Pain management. About eight years ago, Dr. Li realized targeted pain relief — beyond the use of epidurals and continuous nerve blocks — was needed to decrease the lengths of stay of the health system’s joint replacement patients before the procedures could move to the outpatient arena. She added steroids to the anesthetics used in continuous nerve blocks and began mixing “Yale Cocktails,” concoctions of short-acting dexamethasone and long-acting methylprednisolone that are placed around nerve blocks to extend their analgesic effect — resulting in lower pain scores and less opioid consumption — for at least 48 hours in most patients and a day or two longer in some.

The steroid-enhanced nerve cocktails have been transformative, according to Dr. Rubin. “Hip replacement patients have essentially no pain and we’ve been able to cut the amount of opioids we prescribe by 50% or more from where we were just a few years ago,” he says. “One-third of total knee patients report experiencing no pain, and the other two-thirds have tolerable pain.”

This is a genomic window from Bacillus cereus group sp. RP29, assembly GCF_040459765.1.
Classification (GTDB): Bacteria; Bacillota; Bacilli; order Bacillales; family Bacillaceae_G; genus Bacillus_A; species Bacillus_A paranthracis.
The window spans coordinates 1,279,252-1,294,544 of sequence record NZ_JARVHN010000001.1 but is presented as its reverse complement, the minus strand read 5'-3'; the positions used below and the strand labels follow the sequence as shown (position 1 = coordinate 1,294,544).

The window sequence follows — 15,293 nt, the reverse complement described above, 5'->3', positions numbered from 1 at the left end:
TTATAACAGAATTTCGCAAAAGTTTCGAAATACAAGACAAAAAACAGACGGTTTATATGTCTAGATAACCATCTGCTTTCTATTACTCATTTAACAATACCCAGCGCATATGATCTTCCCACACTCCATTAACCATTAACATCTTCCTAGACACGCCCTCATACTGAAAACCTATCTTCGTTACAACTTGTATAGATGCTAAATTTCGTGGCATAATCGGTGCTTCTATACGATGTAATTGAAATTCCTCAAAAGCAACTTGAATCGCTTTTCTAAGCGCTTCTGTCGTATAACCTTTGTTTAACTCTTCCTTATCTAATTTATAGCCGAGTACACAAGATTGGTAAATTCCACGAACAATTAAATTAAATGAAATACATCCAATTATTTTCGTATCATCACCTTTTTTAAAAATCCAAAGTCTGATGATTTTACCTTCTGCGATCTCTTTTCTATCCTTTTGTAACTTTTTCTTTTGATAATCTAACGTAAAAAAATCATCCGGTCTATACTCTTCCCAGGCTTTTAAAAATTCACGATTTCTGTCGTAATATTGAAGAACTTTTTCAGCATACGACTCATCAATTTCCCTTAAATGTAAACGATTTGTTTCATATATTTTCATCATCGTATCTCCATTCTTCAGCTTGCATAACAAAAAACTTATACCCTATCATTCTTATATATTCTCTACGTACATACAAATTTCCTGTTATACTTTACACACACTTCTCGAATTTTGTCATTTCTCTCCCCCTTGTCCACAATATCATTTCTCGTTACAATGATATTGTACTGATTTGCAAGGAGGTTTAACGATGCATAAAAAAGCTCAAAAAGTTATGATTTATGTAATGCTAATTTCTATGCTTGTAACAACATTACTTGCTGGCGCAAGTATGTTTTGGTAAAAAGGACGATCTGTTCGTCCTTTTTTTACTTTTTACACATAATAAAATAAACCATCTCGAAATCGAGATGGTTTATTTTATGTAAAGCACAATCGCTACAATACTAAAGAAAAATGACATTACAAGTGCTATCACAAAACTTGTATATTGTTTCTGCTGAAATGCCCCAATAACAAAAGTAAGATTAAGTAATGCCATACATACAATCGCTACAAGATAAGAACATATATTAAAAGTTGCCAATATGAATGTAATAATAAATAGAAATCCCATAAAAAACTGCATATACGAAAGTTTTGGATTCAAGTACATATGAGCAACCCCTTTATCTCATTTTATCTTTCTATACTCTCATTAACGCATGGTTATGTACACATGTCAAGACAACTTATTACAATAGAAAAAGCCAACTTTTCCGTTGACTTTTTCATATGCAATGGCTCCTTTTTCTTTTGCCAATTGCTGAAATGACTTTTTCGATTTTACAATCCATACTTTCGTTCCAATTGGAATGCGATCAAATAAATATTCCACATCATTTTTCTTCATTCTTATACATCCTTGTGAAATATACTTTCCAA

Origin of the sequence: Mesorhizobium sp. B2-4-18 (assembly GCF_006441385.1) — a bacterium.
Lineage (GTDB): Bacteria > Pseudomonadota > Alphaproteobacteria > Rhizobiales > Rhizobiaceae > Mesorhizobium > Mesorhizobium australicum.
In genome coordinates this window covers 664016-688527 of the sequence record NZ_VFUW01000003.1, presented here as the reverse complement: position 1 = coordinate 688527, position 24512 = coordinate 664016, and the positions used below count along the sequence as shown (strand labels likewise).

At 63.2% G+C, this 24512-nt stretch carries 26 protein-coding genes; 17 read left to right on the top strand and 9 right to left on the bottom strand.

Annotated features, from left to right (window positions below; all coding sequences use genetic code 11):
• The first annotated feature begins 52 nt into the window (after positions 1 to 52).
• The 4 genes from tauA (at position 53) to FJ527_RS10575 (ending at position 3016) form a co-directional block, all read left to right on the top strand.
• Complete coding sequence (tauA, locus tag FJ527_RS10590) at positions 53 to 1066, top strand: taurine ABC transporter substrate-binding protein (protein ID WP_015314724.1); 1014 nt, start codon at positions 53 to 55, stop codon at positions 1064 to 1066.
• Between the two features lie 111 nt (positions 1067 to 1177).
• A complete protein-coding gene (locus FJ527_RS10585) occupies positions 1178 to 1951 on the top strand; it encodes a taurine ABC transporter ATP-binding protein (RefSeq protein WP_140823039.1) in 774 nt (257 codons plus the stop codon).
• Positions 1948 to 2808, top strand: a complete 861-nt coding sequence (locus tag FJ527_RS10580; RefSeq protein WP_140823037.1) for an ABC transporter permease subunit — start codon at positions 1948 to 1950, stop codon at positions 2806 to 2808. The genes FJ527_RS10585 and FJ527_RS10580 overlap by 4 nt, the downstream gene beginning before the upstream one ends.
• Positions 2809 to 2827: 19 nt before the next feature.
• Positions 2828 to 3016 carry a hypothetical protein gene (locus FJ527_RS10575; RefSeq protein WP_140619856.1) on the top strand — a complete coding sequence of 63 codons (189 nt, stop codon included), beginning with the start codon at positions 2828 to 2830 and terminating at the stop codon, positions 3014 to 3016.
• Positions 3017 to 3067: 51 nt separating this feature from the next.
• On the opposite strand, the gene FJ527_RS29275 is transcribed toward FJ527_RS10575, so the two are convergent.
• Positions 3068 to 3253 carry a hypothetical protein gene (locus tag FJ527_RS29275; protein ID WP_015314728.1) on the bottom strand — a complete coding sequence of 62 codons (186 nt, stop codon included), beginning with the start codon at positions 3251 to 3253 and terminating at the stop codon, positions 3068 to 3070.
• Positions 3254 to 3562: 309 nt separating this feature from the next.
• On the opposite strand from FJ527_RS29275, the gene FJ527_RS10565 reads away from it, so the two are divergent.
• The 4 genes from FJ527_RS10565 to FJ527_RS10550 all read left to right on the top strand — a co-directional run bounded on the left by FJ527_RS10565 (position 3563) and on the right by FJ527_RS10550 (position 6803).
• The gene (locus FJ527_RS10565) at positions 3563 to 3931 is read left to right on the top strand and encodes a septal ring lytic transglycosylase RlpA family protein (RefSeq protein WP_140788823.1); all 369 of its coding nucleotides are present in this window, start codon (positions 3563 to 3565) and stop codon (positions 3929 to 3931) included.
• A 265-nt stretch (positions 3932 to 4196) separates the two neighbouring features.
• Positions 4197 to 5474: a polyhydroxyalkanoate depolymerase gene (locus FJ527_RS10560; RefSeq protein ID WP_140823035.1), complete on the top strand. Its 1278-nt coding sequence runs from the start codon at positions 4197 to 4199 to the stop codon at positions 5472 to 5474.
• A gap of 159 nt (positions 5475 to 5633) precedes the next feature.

HEALING AND HAPPY Patients who actively participate in their own care are more likely to achieve positive outcomes and recommend the procedures to their friends and family.

Surgeon expertise. Dr. Rubin is a proponent of employing the direct anterior approach during hip replacements, a technique that avoids cutting through muscle and allows patients to move functionally soon after surgery — leading to less post-op pain and more rapid recoveries. He says the anterior approach also allows for more accurate implant placement and reliable outcomes.

During knee replacements, Dr. Rubin has reduced tourniquet time — he applies one for about 20 minutes as he places cement around the implant at the end of the procedure — to lessen compression on the upper thigh, which can cause muscular injury or stasis. He makes bone cuts without the tourniquet inflated to perform dissection under hypotensive anesthesia, which allows for a meticulous hemostasis that lets him identify punctate bleeders around the joint and cauterize them as part of his surgical approach.